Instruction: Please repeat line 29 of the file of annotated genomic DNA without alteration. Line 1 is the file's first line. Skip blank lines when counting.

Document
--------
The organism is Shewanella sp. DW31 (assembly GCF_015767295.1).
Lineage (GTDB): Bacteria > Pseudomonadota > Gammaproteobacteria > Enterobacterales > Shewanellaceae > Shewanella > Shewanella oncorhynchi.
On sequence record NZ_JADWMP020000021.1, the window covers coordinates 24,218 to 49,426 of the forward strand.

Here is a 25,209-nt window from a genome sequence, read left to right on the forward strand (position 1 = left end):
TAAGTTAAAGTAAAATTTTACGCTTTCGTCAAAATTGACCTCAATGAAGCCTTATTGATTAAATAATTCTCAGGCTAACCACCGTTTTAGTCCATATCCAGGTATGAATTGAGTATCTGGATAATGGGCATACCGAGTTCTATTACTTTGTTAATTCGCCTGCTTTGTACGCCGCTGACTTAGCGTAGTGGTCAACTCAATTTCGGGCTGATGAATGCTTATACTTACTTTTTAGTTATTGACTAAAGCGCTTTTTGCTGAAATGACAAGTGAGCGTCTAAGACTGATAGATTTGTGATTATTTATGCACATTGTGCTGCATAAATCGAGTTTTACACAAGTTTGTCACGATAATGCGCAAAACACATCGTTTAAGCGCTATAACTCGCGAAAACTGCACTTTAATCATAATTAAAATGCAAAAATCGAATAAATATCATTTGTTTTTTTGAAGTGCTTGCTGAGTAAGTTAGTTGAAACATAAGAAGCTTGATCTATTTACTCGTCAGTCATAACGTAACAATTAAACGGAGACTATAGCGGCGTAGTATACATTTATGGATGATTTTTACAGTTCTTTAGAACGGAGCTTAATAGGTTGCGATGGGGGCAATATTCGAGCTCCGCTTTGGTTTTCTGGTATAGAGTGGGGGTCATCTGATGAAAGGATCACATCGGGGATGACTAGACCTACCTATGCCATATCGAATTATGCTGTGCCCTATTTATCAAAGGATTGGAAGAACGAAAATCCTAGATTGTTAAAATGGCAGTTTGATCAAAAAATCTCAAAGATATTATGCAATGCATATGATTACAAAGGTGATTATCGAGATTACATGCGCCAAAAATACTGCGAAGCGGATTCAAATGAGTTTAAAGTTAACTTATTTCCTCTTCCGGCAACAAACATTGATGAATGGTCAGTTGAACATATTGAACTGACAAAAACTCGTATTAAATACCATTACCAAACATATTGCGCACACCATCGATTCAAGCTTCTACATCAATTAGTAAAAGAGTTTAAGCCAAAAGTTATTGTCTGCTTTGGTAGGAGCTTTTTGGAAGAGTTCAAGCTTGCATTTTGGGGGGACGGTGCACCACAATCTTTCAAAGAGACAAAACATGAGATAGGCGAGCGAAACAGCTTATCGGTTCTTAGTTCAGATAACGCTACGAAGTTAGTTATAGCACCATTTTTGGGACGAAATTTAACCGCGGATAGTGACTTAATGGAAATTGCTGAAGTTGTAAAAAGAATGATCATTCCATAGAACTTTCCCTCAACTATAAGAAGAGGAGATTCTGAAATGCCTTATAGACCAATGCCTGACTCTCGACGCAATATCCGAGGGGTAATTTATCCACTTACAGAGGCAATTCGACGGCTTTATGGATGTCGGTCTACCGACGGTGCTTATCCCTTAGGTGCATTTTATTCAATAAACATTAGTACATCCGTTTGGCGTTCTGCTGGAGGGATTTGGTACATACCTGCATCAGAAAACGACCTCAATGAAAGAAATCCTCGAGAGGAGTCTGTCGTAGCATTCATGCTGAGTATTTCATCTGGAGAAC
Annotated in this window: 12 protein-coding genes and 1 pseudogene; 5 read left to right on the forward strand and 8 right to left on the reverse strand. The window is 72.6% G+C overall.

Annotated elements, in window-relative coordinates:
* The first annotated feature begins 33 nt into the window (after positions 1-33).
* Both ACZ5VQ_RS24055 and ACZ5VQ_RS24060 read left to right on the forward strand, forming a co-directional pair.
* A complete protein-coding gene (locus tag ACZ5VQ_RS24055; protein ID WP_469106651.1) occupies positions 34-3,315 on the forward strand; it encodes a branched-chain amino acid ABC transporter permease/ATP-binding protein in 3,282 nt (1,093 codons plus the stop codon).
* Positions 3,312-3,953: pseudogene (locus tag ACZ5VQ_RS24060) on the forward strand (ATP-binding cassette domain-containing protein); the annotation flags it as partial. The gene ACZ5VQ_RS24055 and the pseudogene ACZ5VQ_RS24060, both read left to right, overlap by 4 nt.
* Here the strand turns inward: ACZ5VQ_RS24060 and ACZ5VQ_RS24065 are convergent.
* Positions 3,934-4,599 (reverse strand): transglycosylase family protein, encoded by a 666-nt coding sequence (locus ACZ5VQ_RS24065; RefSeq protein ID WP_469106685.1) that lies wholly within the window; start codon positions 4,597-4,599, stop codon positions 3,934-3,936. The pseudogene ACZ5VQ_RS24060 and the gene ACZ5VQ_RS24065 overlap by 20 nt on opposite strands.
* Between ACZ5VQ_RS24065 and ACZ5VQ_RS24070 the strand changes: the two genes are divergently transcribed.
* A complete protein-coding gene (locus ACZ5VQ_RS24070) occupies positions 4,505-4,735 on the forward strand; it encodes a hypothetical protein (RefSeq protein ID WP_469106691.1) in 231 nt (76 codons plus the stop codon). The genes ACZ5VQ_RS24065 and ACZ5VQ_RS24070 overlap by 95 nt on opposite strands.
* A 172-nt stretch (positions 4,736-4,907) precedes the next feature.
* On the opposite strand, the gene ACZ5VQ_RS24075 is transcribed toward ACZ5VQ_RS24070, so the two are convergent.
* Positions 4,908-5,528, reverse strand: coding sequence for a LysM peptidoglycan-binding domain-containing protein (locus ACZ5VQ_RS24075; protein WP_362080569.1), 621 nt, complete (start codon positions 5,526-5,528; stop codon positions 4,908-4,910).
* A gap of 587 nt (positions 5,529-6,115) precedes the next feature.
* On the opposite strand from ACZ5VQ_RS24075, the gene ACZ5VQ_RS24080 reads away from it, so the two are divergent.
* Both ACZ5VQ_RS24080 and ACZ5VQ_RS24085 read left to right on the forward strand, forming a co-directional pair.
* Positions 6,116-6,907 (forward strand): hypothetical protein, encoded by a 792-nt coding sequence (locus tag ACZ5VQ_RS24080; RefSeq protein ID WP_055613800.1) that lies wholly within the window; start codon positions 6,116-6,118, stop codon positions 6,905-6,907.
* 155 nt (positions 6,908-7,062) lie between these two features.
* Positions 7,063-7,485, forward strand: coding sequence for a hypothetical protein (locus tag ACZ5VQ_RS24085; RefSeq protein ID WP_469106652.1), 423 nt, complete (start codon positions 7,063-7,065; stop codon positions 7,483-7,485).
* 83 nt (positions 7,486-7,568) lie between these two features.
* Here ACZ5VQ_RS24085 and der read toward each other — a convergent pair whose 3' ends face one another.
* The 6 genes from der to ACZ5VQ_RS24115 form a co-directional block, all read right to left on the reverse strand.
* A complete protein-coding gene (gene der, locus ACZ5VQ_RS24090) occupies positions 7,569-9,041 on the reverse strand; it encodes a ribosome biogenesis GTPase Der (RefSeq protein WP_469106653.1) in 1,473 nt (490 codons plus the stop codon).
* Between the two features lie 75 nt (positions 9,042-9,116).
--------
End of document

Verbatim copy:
* Between the two features lie 75 nt (positions 9,042-9,116).